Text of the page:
Morgxn Talks Debut Single “Love You With The Lights On”: Interview

Mike Wass | June 28, 2016 1:00 pm

With Zane Lowe’s stamp of approval and an avalanche of blog support, Nashville-born newcomer Morgxn has made quite an impression with debut single “Love You With The Lights On” — a soulful, electro-anthem with a deceptively important message. On the surface a slinky bedroom-banger, the viral track is actually concerned with much deeper issues like alienation and the inability to connect.

I recently spoke with the buzz artist about “Love You With The Lights On” and he explained how it’s the result of turning a negative emotional experience into an uplifting epiphany. Morgxn also disclosed an interesting tidbit about the upcoming video and revealed that he’s dabbling in multiple genres on his first project, which will be released via his own wxnderlost label. Get to know the singer/songwriter (and listen to the killer Monsieur Adi remix of his first track) below.

I read that “Love You With The Lights On” is actually about beauty standards and self love. Can you elaborate on that? I was at a Halloween party in LA last year and I’m wearing this rainbow toucan suit and even with my friends around me, I had the feeling I was alone. When I went home, the first thing that poured out of me was the thought, “you only love me with the lights off.” I felt sad and weighed down by that thought. I hit a place in my life romantically and spiritually where I didn’t feel like I was connecting. I kept working with that idea and when it shifted to “I want to love you with the lights on” — it became my anthem.

It was my hope to love with the lights on and ultimately it was my hope that one day I will be loved with the lights on. I just finished shooting a video that I think that will expand a little bit more on it but I find that we sit behind our fears, even if you’re aware of them or not. For me I was aware that I was afraid to connect. “Love You With The Lights On” has been a gift to me because it’s reminded me that I want to be seen and I want to see people. Naked is one way you could say it, but I’m talking about naked in a huge way.

You mentioned the video. What’s it about? I will tell you that it’s inspired by a Robert Mapplethorpe picture, but I don’t want to say much more because I want it to come out and I want it to be a statement.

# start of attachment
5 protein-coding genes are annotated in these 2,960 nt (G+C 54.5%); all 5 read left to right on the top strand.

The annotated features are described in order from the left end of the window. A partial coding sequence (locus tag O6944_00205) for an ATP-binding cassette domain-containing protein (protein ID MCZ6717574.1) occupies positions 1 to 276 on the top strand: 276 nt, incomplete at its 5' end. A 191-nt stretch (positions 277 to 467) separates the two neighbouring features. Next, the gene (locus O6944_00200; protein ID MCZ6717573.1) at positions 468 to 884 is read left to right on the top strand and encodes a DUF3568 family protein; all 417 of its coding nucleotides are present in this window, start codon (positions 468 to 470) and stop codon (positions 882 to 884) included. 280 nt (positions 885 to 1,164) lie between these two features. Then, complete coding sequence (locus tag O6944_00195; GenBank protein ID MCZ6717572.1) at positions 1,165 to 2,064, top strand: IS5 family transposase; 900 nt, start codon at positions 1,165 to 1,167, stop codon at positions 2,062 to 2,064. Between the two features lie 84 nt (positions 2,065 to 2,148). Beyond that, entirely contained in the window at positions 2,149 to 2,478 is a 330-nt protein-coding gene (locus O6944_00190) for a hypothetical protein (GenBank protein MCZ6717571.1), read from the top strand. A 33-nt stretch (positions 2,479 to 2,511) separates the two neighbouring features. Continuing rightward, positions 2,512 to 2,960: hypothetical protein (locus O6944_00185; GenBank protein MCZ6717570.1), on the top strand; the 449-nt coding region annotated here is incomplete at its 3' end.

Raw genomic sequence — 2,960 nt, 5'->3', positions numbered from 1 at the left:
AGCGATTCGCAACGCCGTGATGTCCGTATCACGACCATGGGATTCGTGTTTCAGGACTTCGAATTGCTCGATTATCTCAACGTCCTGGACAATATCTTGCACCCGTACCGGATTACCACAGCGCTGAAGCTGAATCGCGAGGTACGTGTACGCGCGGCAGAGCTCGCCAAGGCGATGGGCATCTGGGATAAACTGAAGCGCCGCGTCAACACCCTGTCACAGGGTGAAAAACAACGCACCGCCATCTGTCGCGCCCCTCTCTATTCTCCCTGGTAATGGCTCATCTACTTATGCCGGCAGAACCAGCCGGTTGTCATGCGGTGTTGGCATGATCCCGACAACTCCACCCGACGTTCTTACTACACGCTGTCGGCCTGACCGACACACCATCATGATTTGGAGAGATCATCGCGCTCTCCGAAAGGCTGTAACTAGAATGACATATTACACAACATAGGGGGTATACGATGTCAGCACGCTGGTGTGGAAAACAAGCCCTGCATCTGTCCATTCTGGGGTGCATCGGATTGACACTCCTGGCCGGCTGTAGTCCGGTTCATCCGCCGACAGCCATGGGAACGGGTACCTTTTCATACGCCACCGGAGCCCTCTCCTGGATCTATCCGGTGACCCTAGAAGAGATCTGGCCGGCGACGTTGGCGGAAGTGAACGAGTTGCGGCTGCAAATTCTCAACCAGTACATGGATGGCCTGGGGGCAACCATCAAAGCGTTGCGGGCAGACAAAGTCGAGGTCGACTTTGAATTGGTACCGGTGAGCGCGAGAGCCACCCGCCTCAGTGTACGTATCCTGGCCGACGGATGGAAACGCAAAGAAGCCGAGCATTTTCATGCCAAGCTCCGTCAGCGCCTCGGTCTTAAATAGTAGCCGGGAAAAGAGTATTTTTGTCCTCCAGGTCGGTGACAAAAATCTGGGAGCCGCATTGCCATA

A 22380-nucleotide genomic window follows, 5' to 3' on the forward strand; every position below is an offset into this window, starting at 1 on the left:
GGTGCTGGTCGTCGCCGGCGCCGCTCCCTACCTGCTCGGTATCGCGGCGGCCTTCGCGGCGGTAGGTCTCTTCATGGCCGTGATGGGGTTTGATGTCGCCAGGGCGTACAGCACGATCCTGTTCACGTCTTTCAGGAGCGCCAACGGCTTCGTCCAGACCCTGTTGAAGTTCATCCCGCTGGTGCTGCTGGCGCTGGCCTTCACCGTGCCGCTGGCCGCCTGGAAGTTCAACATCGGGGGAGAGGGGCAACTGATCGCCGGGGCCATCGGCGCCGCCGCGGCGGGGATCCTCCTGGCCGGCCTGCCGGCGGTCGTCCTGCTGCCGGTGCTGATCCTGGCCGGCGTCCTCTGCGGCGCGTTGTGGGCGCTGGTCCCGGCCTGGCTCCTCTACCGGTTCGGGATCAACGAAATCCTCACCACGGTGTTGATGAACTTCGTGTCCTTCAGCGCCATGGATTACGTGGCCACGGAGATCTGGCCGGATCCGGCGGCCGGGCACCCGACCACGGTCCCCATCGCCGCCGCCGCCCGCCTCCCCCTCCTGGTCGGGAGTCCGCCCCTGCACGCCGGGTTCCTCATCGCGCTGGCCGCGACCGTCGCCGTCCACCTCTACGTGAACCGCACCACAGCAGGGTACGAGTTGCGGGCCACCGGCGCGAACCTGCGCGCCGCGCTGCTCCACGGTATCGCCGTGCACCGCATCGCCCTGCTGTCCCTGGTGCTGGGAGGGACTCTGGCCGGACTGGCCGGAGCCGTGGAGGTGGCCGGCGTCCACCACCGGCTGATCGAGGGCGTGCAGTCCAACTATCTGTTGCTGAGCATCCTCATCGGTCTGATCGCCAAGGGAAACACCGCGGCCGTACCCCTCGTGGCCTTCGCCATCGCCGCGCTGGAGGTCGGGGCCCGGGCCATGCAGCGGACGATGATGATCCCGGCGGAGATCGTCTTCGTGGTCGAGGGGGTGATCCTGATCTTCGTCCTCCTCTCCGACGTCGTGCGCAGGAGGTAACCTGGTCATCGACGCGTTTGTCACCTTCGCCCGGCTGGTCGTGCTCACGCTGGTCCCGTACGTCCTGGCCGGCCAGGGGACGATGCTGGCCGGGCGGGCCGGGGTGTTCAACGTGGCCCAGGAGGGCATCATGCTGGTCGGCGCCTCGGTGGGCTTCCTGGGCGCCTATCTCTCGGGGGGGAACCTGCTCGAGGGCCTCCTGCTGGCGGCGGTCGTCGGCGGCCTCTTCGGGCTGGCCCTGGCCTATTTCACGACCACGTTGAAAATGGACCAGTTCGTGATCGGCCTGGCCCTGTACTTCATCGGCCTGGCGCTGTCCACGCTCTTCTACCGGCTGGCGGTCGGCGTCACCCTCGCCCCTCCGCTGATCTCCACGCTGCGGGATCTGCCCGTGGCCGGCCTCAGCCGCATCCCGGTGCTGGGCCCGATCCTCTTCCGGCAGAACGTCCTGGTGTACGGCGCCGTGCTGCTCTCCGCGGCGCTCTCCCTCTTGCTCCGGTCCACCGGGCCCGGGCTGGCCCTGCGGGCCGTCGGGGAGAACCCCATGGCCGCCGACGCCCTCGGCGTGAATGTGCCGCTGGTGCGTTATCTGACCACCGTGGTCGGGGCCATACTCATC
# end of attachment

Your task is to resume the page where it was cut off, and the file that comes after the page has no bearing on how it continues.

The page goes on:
Fair enough! Tell me about the Monsieur Adi remix. I had a group of friends over to my apartment the night the single was released and as a last minute surprise, I played them the remix and basically they lost their minds. It turned into a huge celebration.

Is the soulful electro sound of “Love You With The Lights On” reflective of your album? I’m calling the project and my label Wxnderlost because it’s kind of a reminder to myself that this all began from not knowing where I was going or how I was gonna get there. I think there’s a lot of talk about knowing where you’re going and being so sure but I felt very alone and sort of just really not knowing how A and B were gonna add up to Z. I decided to make my own direction out of the journey.

There’s variety. I’m a melting pot. I’m from Nashville, Tennessee and I grew up in a gospel and country world. When I was a kid I was singing in gospel choirs. I was like the small, chubby Jewish kid who had the biggest voice in the room. Nashville’s the kind of town where you learn from an early age that the song and the story is everything. When I moved out to LA a couple years ago, the sonic territory I was exploring was totally different. I experiment with a lot of sounds, but everything has a darker, electronic underbelly.

Do you have a background in music? My background is in theater. I was an actor and I got to explore emotions. I’ve been writing my whole life, just taking journal entries and making them into songs, but I reached the point where I felt like there was more that I wanted to explore. It was when I explored working with DJs and saw how powerful electronic music can be that I started combining my sense of songwriting with exploring the different textures and that’s really what lead me to this record.

I believe you featured on a Tiësto track. I featured on two of his records. In that world, they are always looking for new voices. Tiësto heard “Fighting For” and “Change Your World,” which were two songs on his last album. He heard my vocal and reached out and built the track around it. I remember watching Tiësto play in Miami at Ultra and seeing people really let go. That was empowering to me.

Who are your songwriting inspirations? Stevie Wonder is the person who changed my world, he took me from Nashville and transported me to a whole other universe and I became obsessed with him and Luther Vandross when I was in middle school. Those voices were unlike anything that I had heard.

Is there one song you wish you had written? “I Can’t Make You Love Me” — sung by Bonnie Raitt, but felt by me every day. Just that song, that idea. It’s very connected to the way that I hear melody and the way that I write is like pulling through the feelings of rejection and how do you pick yourself up when it seems like life just keeps kicking you down. And there’s something really empowering about “I can’t make you love me if you don’t” because you realize, in that moment, that you have to move on. I’m lucky that I grew up in Nashville where I was surrounded by those kind of melodies and those kind of words because now it’s a part of who I am.